Every thing is as I left it. We now shall come to an eclairessement.
But, my Lord!—He’ll murder him! (Aside.)
Now we shall know—Do you still persist in forcing me to break open this door?—I am determined to see who’s within.
Let me beg, my Lord, you’ll have a moment’s patience!—Hear me only and you shall satisfy your utmost curiosity!—Let me intreat you to be assured, that, however appearances may condemn me, no injury was intended to your honour.
Then there is a man?
No—none of whom you can reasonably entertain the least suspicion.
A jest!—A meer innocent, harmless frolic, for our evening’s diversion! Nothing more, upon my Honor!—On my soul!
But who—who is it?
Let us see your child!—What child?
The Page! (Turns away) This damnable Page again?—Thus then is the Letter!—thus are my Suspicions realized at last!—I am now no longer astonished, Madam, at your emotion for your pretty Godson this morning!—The whole is unravelled!—Come forth, Viper!
(In great wrath.)
(Terrified and trembling) Do not let the Disorder in which you will see him—
The Disorder!—The Disorder!
We were going to dress him in women’s cloaths for our evening’s diversion—
I’ll stab him!—I’ll!—“And this is your indisposition!—This is why you would keep your Chamber all day! False, unworthy Woman! You shall keep it longer than you expected.”—I’ll make him a terrible example of an injured Husband’s wrath!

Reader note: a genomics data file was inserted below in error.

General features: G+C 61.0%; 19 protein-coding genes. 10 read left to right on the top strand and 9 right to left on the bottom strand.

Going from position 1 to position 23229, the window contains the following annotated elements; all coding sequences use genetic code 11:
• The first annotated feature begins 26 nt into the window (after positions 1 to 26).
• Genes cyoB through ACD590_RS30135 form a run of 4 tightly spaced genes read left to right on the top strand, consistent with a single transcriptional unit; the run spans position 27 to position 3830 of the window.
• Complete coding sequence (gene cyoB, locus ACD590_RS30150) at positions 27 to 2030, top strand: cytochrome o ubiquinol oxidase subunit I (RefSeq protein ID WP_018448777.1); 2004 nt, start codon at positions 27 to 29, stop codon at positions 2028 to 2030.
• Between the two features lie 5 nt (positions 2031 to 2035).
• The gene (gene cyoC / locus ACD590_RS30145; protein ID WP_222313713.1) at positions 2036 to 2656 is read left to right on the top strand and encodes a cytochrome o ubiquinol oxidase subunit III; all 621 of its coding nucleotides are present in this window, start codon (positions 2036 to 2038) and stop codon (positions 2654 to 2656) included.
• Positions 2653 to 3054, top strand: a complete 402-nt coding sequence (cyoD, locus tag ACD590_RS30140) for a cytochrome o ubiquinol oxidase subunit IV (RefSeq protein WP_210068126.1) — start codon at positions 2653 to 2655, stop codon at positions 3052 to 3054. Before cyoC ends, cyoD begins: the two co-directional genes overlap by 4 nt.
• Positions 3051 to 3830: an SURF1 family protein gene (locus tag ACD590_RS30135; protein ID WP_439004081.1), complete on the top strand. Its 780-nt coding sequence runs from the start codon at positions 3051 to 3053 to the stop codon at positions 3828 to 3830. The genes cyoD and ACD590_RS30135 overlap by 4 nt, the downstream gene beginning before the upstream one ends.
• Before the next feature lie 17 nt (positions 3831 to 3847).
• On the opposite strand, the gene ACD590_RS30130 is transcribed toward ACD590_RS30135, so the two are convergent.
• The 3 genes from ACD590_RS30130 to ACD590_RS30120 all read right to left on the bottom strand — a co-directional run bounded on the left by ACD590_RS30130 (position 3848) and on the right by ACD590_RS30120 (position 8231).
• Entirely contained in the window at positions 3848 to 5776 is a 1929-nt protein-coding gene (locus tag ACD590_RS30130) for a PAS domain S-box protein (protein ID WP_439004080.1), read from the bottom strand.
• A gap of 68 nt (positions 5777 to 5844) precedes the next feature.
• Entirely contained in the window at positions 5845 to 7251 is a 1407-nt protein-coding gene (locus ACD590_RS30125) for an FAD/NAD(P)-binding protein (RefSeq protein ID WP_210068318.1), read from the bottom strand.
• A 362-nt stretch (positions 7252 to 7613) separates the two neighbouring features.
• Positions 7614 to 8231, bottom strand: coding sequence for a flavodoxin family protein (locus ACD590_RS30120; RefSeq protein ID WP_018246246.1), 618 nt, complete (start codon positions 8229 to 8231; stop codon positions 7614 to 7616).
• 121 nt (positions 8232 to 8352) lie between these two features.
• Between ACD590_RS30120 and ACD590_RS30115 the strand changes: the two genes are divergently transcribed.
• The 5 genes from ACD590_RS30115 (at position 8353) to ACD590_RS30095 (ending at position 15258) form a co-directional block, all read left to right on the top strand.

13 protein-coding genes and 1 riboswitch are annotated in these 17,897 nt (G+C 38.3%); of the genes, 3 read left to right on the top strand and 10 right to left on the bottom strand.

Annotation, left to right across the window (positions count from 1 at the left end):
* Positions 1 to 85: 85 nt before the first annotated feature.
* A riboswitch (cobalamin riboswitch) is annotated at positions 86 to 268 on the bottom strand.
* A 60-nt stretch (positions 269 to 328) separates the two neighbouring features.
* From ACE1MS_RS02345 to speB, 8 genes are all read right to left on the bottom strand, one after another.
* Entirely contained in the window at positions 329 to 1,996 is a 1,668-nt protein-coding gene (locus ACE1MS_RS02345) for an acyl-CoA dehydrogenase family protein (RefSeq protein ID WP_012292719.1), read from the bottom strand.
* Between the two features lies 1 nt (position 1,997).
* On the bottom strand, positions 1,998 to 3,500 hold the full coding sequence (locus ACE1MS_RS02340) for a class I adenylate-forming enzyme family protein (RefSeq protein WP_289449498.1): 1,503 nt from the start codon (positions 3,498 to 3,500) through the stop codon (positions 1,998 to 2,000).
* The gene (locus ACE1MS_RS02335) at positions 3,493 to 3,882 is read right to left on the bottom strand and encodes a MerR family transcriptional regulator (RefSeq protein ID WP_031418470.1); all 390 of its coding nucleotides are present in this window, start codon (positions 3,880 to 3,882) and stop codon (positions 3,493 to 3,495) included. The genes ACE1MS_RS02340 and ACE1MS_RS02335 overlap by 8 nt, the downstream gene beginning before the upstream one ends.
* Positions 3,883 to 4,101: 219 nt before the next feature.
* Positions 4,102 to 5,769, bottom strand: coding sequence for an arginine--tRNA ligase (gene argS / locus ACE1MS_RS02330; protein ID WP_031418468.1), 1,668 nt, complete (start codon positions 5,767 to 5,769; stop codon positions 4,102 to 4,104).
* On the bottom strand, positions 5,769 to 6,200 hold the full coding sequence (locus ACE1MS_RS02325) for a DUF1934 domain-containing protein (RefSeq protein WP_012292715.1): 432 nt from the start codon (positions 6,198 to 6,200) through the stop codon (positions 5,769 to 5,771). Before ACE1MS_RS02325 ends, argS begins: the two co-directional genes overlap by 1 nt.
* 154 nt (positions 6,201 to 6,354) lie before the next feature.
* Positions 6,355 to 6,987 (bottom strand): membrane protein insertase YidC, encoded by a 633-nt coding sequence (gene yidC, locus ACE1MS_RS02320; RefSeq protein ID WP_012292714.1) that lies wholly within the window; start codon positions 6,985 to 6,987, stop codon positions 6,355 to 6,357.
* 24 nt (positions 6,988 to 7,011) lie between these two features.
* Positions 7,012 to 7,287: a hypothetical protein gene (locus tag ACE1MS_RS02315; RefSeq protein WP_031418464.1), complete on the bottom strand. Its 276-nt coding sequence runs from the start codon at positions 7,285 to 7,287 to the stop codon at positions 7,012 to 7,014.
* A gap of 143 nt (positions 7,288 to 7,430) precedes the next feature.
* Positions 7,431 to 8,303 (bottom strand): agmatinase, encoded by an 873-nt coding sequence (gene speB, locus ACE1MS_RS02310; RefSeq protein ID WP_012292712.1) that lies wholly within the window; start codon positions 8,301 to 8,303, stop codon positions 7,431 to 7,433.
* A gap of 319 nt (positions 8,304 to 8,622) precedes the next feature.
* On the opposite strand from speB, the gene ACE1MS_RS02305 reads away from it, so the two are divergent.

(Falling on her knees between the Count and the door) Hold, my Lord, hold! Or let your anger light on me!—I, alone, am guilty! If there be any guilt—Have pity on his youth! His infancy!
What! Intercede for him!—On your knees!—And to me! There wanted but this!—I’ll rack him!—Rise!—I’ll (Furiously.)
Promise me to spare his life!
Rise! (The Countess rises terrified, and sinks into an arm chair ready to faint.)
He’ll murder him!
Come forth, I say, once more; or I’ll drag—(While the Count is speaking, Susan unlocks the door and bolts out upon him.)
I’ll stab him!—I’ll rack him!
(The Countess, at hearing Susan’s voice, recovers sufficiently to look round—Is astonished, endeavours to collect herself, and turns back into her former position to conceal her surprise.)
(After standing fixed some time, and first looking at Susan and then at the Countess) Here’s a seminary!—And can you act astonishment too, Madam? (Observing the Countess, who cannot totally hide her surprise.)
(Attempting to speak) I—My Lord—
(Recollecting himself.) But, perhaps, she was not alone. (Enters the dressing-room, Countess again alarmed, Susan runs to the Countess.
Fear nothing—He is not there—He has jumped out of the window.
And broke his neck! (Her terror returns.)
Hush! (Susan claps herself bolt upright against her Lady, to hide her new disorder from the Count.) Hem! Hem!
Re-enter COUNT, (greatly abashed)
Nobody there!—I have been to blame—(approaching the Countess.) Madam!—
(With great submission as if going to beg her pardon, but the confusion still visible in her countenance calls up the recollection of all that had just passed, and he bursts out into an exclamation.) Upon my soul, Madam, you are a most excellent Actress!
And am not I too, my Lord?
You see my Confusion, Madam—be generous.
As you have been.
Hush!—(Makes signs to Susan to take his part.) My dear Rosina—